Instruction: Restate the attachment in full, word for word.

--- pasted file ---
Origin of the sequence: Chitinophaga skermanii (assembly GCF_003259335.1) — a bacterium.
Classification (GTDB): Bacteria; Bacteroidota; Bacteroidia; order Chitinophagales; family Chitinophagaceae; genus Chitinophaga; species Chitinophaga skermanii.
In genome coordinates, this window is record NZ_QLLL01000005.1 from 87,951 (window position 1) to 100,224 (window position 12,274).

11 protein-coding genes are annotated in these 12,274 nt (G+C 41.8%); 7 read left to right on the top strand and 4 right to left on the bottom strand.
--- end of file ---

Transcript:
Origin of the sequence: Chitinophaga skermanii (assembly GCF_003259335.1) — a bacterium.
Classification (GTDB): Bacteria; Bacteroidota; Bacteroidia; order Chitinophagales; family Chitinophagaceae; genus Chitinophaga; species Chitinophaga skermanii.
In genome coordinates, this window is record NZ_QLLL01000005.1 from 87,951 (window position 1) to 100,224 (window position 12,274).

11 protein-coding genes are annotated in these 12,274 nt (G+C 41.8%); 7 read left to right on the top strand and 4 right to left on the bottom strand.